Danish brewer Carlsberg to leave Russia

Danish brewer Carlsberg announced Monday it would pull out entirely from Russia over the country's invasion of Ukraine following a similar announcement from Dutch rival Heineken.

carlsberg crates
Carlsberg is to end its presence in Russia, one of the Danish brewer's biggest markets. File photo: Søren Bidstrup/Ritzau Scanpix

The move follows a strategic review of Carlsberg’s Russian operations announced on March 9th, which led to “the difficult and immediate decision to seek a full disposal of our business in Russia, which we believe is the right thing to do in the current environment,” the company said in a statement.

“Upon completion we will have no presence in Russia,” it said.

Carlsberg owns Russian brewer Baltika Brewery, whose employees represent a fifth of the beermaker’s global workforce.

“We deeply regret the consequences of this decision for our 8,400 employees in Russia,” it said.

“Until the completion of the process, we will maintain the recently announced reduced level of operations to sustain the livelihoods of these employees and their families,” Carlsberg chief executive Cees ‘t Hart said, adding that any profits generated would be “donated to relief organisations.”

In 2021, Carlsberg’s Russian business reported a revenue of 6.5 billion Danish kroner ($957 million, 874 million euros) and an operating profit of 682 million.

As a result of the decision, revenues from the Russian operations would not be included in the company’s earnings going forward, and the company said it would “later provide further details on the accounting impact of the planned disposal.”

Shares in Carlsberg were up over seven percent on the Copenhagen stock exchange following the announcement.

Heineken said its departure from Russia would cost the company 400 million euros.

READ ALSO: Denmark’s biggest brewery Carlsberg halts production and sales in Russia

Member comments

Log in here to leave a comment.
Become a Member to leave a comment.


Carlsberg expects ‘challenging 2023’ following Russia exit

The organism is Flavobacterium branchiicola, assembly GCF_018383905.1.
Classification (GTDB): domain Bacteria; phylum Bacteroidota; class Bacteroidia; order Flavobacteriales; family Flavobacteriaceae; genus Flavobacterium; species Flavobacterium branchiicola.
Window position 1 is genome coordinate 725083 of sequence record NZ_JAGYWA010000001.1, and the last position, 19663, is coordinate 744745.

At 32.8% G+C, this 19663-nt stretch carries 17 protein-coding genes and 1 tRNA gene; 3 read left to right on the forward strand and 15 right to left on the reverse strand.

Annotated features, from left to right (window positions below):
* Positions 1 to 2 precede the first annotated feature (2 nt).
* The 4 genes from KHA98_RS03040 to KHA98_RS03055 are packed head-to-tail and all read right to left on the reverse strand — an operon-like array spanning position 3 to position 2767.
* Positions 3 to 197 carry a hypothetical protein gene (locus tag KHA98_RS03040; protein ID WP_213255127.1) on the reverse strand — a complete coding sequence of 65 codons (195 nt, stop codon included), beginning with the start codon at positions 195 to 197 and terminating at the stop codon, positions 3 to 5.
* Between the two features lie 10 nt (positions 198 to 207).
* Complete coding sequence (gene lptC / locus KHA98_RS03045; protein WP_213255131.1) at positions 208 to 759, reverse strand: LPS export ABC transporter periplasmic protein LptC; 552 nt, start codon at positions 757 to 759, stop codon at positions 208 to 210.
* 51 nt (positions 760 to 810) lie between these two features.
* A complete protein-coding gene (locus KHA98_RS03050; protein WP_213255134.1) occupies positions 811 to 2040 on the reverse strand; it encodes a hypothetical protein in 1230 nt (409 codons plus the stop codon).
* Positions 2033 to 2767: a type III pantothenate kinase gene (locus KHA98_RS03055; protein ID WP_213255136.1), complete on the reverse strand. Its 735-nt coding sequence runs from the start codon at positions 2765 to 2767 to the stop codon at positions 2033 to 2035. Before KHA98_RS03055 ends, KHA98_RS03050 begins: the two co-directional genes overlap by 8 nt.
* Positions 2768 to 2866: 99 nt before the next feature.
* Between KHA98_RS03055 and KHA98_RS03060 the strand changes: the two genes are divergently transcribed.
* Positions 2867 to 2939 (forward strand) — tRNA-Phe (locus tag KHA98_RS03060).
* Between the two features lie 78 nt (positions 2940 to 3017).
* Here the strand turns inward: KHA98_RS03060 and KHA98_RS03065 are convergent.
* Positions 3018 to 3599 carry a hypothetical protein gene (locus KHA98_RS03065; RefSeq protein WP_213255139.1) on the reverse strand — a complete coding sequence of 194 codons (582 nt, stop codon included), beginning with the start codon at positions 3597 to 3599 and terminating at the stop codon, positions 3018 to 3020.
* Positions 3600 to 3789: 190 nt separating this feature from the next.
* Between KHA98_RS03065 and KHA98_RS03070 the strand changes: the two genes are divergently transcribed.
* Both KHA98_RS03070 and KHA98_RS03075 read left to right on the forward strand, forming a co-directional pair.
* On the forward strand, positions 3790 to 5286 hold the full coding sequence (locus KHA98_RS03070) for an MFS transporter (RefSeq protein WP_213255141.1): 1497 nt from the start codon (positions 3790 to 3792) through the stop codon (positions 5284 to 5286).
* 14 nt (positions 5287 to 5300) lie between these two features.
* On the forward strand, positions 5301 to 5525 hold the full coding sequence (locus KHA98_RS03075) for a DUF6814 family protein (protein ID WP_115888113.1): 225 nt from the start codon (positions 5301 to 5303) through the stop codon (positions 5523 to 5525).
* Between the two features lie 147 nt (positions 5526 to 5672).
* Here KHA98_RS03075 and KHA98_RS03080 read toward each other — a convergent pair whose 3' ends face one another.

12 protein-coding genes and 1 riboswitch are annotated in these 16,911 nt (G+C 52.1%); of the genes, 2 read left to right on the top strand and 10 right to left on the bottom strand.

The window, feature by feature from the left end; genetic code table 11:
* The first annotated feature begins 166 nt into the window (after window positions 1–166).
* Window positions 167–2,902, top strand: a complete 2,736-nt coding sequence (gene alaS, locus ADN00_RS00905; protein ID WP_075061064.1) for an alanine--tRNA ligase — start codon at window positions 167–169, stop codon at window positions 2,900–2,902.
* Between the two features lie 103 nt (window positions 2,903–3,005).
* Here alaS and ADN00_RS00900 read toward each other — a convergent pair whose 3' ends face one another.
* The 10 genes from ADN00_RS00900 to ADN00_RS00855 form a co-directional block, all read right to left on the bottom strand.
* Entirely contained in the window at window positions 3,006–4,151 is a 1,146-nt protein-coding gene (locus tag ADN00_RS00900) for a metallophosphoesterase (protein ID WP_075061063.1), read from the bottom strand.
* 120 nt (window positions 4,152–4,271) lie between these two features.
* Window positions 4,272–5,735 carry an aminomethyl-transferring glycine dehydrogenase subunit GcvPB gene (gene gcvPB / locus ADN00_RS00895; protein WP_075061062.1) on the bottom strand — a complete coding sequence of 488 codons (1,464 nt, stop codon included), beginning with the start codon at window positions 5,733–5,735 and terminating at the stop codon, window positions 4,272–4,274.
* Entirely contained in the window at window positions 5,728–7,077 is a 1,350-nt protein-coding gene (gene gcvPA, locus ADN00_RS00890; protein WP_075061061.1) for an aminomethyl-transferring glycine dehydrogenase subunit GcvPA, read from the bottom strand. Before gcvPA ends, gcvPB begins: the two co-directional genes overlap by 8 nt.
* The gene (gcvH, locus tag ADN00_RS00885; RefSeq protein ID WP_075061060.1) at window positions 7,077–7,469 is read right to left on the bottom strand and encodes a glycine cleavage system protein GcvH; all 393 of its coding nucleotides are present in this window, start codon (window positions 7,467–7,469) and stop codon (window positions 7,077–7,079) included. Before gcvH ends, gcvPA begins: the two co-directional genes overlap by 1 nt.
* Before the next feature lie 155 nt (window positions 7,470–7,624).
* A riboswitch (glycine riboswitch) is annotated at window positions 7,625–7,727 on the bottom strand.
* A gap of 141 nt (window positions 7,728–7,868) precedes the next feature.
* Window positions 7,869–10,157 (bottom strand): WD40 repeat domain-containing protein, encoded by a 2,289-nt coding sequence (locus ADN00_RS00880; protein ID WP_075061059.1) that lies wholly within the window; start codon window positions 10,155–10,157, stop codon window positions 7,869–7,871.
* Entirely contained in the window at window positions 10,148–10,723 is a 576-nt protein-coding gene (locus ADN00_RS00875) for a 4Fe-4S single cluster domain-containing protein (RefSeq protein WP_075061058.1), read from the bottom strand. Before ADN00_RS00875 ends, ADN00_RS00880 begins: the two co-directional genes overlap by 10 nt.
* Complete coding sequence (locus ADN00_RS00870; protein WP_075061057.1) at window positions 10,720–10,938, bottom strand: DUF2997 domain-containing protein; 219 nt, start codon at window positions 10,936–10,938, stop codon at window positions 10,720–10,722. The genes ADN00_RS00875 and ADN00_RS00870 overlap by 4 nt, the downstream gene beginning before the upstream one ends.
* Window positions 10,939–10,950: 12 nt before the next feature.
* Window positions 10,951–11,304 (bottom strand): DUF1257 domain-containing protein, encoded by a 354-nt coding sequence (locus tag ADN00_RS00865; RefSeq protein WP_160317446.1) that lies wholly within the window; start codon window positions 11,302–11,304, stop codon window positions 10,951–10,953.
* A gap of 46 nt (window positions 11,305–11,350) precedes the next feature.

Danish brewer Carlsberg warned Tuesday that 2023 would be another "challenging year" as it reported increased revenues but swung to a net loss owing to its exit from Russia.

Carlsberg expects 'challenging 2023' following Russia exit

“The development of the war in Ukraine and the impact on our business remain highly uncertain, as is the Covid-19 recovery in China, including consumer off-take during the Chinese New Year celebrations,” the company said in its earnings report.

Revenue for the global beer maker came in at 70.26 billion Danish kroner ($10.1 billion) for 2022, up 16.9 percent from the year before.

The revenue growth was just short of analysts expectations, who had pencilled in 70.43 billion kroner according to a Bloomberg survey and 70.44 billion kroner according to one by Factset.

Carlsberg reported a net loss of 1.06 billion kroner for the year, which was impacted by writedowns of 10.74 billion kroner.

The company earned a net profit of 6.85 billion kroner in 2021.

Russia accounted for nine percent of Carlsberg’s profits in 2021, but the group decided to sell its operations there, joining an exodus of foreign businesses following Moscow’s invasion of Ukraine and Western sanctions against the country.

Meanwhile the company reported an adjusted net profit of 9.69 billion kroner, beating analyst expectations which were 7.73 billion kroner or 7.65 billion kroner, according surveys by Bloomberg and Factset respectively.

The company also warned that rough seas were ahead and said that “2023 will be another challenging year.”

“Due to our and our suppliers’ rolling hedging, last year’s commodity and energy price increases will have a significant impact on our 2023 cost of sales and logistics costs,” Carlsberg said.

The Danish brewery employs around 40,000 people globally and 1,500 in Denmark, according to its website.